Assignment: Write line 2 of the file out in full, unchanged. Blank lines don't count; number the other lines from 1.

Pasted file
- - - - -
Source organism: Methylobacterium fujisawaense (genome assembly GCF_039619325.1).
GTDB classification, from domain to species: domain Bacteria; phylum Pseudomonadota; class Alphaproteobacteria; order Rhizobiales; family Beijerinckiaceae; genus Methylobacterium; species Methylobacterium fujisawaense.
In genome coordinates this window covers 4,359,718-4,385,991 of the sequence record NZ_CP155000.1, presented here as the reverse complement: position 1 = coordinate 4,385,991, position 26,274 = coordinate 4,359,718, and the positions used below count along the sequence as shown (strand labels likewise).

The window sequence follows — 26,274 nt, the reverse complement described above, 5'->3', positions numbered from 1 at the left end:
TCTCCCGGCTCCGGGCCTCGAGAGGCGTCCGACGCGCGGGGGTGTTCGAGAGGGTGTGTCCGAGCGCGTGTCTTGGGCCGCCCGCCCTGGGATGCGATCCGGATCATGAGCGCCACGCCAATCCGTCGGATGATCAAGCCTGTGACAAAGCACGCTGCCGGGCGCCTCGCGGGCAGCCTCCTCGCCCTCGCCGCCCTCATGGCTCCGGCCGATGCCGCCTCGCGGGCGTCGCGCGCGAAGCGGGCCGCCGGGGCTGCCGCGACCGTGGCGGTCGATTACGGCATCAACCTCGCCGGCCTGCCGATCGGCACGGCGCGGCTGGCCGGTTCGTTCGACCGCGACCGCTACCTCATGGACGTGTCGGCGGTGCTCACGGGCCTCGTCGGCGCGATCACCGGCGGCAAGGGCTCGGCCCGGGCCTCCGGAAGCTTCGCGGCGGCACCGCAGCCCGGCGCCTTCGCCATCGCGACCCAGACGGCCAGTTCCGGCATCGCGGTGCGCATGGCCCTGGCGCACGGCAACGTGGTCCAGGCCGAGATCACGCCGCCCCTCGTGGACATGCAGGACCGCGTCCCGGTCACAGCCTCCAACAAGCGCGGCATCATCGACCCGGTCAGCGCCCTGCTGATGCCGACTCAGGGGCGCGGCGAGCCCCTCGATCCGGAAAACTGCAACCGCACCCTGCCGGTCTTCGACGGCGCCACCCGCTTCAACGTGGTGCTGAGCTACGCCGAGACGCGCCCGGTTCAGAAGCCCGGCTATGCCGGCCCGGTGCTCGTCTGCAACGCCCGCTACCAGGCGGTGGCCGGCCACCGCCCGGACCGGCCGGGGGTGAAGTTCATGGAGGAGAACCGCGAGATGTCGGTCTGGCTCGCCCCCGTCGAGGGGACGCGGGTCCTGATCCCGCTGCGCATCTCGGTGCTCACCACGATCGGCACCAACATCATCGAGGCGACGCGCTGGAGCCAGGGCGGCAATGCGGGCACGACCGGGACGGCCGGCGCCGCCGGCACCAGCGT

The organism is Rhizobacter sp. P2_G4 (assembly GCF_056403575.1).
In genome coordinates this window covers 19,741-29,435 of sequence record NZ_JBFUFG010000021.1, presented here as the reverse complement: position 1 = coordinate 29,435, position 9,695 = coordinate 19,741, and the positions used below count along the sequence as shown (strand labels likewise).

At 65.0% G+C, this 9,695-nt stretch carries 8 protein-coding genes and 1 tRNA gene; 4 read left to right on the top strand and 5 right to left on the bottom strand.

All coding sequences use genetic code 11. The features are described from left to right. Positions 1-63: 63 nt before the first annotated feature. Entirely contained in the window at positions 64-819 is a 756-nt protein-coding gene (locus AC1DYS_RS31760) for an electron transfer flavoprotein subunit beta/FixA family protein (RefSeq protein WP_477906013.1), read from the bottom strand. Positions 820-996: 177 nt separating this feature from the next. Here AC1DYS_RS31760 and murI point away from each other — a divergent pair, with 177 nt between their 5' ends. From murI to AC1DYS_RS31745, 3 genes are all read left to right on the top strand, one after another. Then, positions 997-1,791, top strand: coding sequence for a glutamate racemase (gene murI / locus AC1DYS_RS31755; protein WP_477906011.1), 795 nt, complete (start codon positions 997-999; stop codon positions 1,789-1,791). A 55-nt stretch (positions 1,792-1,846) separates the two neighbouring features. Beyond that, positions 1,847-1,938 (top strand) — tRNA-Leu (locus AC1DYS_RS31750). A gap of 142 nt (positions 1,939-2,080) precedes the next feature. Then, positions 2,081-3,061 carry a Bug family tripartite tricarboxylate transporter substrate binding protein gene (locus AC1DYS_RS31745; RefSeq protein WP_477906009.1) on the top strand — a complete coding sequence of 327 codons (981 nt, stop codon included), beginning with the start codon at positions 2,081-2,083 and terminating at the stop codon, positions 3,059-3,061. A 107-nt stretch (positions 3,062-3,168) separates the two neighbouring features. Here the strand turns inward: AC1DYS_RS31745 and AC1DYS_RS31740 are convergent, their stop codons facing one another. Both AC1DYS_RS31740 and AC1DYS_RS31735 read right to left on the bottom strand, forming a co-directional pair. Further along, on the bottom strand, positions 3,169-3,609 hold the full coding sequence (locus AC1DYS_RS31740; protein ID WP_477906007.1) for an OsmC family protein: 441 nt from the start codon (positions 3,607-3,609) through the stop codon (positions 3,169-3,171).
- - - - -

GTDB classification, from domain to species: domain Bacteria; phylum Pseudomonadota; class Alphaproteobacteria; order Rhizobiales; family Beijerinckiaceae; genus Methylobacterium; species Methylobacterium fujisawaense.